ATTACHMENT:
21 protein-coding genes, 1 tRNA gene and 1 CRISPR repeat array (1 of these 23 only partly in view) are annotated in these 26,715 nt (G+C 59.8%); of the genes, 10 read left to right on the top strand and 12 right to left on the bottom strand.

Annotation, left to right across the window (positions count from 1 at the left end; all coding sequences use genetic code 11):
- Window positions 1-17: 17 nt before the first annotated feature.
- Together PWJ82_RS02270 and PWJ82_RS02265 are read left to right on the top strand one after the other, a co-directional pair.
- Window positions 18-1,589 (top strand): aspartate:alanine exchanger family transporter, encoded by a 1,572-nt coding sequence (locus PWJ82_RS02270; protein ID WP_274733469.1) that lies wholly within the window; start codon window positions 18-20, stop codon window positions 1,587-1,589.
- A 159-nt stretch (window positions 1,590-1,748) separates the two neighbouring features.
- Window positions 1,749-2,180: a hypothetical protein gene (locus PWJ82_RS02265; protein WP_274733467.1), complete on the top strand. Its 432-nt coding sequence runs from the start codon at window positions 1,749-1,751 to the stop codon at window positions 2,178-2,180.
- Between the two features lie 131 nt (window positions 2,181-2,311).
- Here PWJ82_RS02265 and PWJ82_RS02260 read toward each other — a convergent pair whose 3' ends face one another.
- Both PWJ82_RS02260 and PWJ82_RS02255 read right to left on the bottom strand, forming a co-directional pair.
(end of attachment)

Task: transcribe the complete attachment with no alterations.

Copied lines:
21 protein-coding genes, 1 tRNA gene and 1 CRISPR repeat array (1 of these 23 only partly in view) are annotated in these 26,715 nt (G+C 59.8%); of the genes, 10 read left to right on the top strand and 12 right to left on the bottom strand.

Annotation, left to right across the window (positions count from 1 at the left end; all coding sequences use genetic code 11):
- Window positions 1-17: 17 nt before the first annotated feature.
- Together PWJ82_RS02270 and PWJ82_RS02265 are read left to right on the top strand one after the other, a co-directional pair.
- Window positions 18-1,589 (top strand): aspartate:alanine exchanger family transporter, encoded by a 1,572-nt coding sequence (locus PWJ82_RS02270; protein ID WP_274733469.1) that lies wholly within the window; start codon window positions 18-20, stop codon window positions 1,587-1,589.
- A 159-nt stretch (window positions 1,590-1,748) separates the two neighbouring features.
- Window positions 1,749-2,180: a hypothetical protein gene (locus PWJ82_RS02265; protein WP_274733467.1), complete on the top strand. Its 432-nt coding sequence runs from the start codon at window positions 1,749-1,751 to the stop codon at window positions 2,178-2,180.
- Between the two features lie 131 nt (window positions 2,181-2,311).
- Here PWJ82_RS02265 and PWJ82_RS02260 read toward each other — a convergent pair whose 3' ends face one another.
- Both PWJ82_RS02260 and PWJ82_RS02255 read right to left on the bottom strand, forming a co-directional pair.